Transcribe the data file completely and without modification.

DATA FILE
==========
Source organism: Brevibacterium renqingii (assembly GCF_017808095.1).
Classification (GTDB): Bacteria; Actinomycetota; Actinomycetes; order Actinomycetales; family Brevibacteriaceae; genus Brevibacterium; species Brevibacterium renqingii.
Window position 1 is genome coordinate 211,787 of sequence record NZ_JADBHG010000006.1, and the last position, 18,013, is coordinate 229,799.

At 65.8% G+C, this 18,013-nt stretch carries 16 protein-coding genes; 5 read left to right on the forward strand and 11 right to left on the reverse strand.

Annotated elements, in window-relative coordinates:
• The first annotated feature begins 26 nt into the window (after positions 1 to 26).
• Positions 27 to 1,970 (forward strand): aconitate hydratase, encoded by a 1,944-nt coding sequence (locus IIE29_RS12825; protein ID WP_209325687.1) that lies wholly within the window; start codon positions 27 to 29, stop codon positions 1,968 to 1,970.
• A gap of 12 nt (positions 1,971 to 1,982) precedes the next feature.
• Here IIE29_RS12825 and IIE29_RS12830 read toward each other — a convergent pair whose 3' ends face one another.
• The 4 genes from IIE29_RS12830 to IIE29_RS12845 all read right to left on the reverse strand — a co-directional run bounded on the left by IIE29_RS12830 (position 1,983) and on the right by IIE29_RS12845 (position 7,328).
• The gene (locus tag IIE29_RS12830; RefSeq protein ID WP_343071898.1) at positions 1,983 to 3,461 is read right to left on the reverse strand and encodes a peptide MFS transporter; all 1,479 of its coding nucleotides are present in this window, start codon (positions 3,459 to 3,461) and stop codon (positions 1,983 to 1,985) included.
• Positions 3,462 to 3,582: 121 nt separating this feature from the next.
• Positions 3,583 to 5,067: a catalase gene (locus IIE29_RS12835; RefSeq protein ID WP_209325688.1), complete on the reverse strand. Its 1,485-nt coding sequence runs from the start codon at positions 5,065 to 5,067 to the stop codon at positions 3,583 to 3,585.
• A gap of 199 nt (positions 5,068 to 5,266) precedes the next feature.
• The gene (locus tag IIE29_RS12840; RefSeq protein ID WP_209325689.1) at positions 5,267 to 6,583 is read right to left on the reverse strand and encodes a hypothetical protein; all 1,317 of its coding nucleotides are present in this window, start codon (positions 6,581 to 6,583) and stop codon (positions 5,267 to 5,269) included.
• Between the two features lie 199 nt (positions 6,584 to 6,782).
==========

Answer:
Source organism: Brevibacterium renqingii (assembly GCF_017808095.1).
Classification (GTDB): Bacteria; Actinomycetota; Actinomycetes; order Actinomycetales; family Brevibacteriaceae; genus Brevibacterium; species Brevibacterium renqingii.
Window position 1 is genome coordinate 211,787 of sequence record NZ_JADBHG010000006.1, and the last position, 18,013, is coordinate 229,799.

At 65.8% G+C, this 18,013-nt stretch carries 16 protein-coding genes; 5 read left to right on the forward strand and 11 right to left on the reverse strand.

Annotated elements, in window-relative coordinates:
• The first annotated feature begins 26 nt into the window (after positions 1 to 26).
• Positions 27 to 1,970 (forward strand): aconitate hydratase, encoded by a 1,944-nt coding sequence (locus IIE29_RS12825; protein ID WP_209325687.1) that lies wholly within the window; start codon positions 27 to 29, stop codon positions 1,968 to 1,970.
• A gap of 12 nt (positions 1,971 to 1,982) precedes the next feature.
• Here IIE29_RS12825 and IIE29_RS12830 read toward each other — a convergent pair whose 3' ends face one another.
• The 4 genes from IIE29_RS12830 to IIE29_RS12845 all read right to left on the reverse strand — a co-directional run bounded on the left by IIE29_RS12830 (position 1,983) and on the right by IIE29_RS12845 (position 7,328).
• The gene (locus tag IIE29_RS12830; RefSeq protein ID WP_343071898.1) at positions 1,983 to 3,461 is read right to left on the reverse strand and encodes a peptide MFS transporter; all 1,479 of its coding nucleotides are present in this window, start codon (positions 3,459 to 3,461) and stop codon (positions 1,983 to 1,985) included.
• Positions 3,462 to 3,582: 121 nt separating this feature from the next.
• Positions 3,583 to 5,067: a catalase gene (locus IIE29_RS12835; RefSeq protein ID WP_209325688.1), complete on the reverse strand. Its 1,485-nt coding sequence runs from the start codon at positions 5,065 to 5,067 to the stop codon at positions 3,583 to 3,585.
• A gap of 199 nt (positions 5,068 to 5,266) precedes the next feature.
• The gene (locus tag IIE29_RS12840; RefSeq protein ID WP_209325689.1) at positions 5,267 to 6,583 is read right to left on the reverse strand and encodes a hypothetical protein; all 1,317 of its coding nucleotides are present in this window, start codon (positions 6,581 to 6,583) and stop codon (positions 5,267 to 5,269) included.
• Between the two features lie 199 nt (positions 6,584 to 6,782).